China eyes miner

Baosteel, China's biggest steel company, looks like it could emerge as a rival to BHP Billiton in the fight for Rio Tinto. Mining companies may not be the most glamorous in the world, but with a price tag that could top the $200bn mark and a political row brewing in Australia, this takeover battle is shaping up to be a cracker...

Last Updated: 31 Aug 2010

Baosteel chairman Xu Lejiang told the 21st Century Business Herald, a Chinese state-owned business paper, there was a ‘strong possibility’ that the steelmaker would join the fray. ‘We are considering it, and the chance of putting forward a bid is high,’ he was quoted as saying. He also said the offer would have to be higher than $200bn, which would really raise the stakes – BHP pitched its original approach for Rio at about $130bn, so Baosteel would be offering about half as much again.

Meanwhile BHP is refusing to take no for an answer despite seeing its bid rejected out of hand by Rio Tinto, who have described it as ‘a couple of ballparks away’ from the company’s true value (and investors seem to agree with them, since Rio shares are currently changing hands at a big premium to its larger rival’s offer). Still, BHP clearly has no intention of giving up the fight – it’s apparently working on shareholders to try and convince them to get Rio’s board to the negotiating table.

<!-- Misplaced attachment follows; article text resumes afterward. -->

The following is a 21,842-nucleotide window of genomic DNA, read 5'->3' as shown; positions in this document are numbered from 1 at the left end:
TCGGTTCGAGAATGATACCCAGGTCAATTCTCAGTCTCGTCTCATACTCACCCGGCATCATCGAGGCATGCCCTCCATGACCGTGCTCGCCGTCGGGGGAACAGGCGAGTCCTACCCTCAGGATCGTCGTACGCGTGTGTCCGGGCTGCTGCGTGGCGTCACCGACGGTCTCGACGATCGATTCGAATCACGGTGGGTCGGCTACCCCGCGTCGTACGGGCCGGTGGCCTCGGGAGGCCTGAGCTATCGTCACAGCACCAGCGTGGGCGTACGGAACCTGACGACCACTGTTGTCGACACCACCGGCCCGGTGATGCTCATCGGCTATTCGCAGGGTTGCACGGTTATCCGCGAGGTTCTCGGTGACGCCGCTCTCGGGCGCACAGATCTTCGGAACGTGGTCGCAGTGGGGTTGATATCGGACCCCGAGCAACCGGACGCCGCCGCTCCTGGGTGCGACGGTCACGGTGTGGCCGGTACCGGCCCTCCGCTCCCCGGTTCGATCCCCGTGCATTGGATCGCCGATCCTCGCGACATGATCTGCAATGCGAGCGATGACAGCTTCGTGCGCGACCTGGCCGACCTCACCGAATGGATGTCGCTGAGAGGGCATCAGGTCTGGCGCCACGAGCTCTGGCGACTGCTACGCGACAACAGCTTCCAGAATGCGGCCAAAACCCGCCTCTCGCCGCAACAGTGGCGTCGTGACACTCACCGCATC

The other critical factor is likely to be the attitude of the government in Australia, where most of Rio’s iron ore mines are located. Newly-elected prime minister Kevin Rudd is apparently a big China fan, but he might not be so keen on the idea of selling off Australian mineral assets to the Chinese – even if they are Australia’s biggest trading partner

It’s not surprising that the Chinese want in. China is Rio and BHP’s most important market, and Baosteel is one of their biggest customers. But since its listed business Baoshan only has a market value of about $35bn, it’s not clear how it’s actually going to fund such a massive bid – unless of course it falls back on the very deep pockets of the Chinese government. Which will really get the political flak flying…

When big business encroaches into the political domain, you can always guarantee fireworks – unless of course you’re in the UK, where apparently everything is for sale to the highest bidder...

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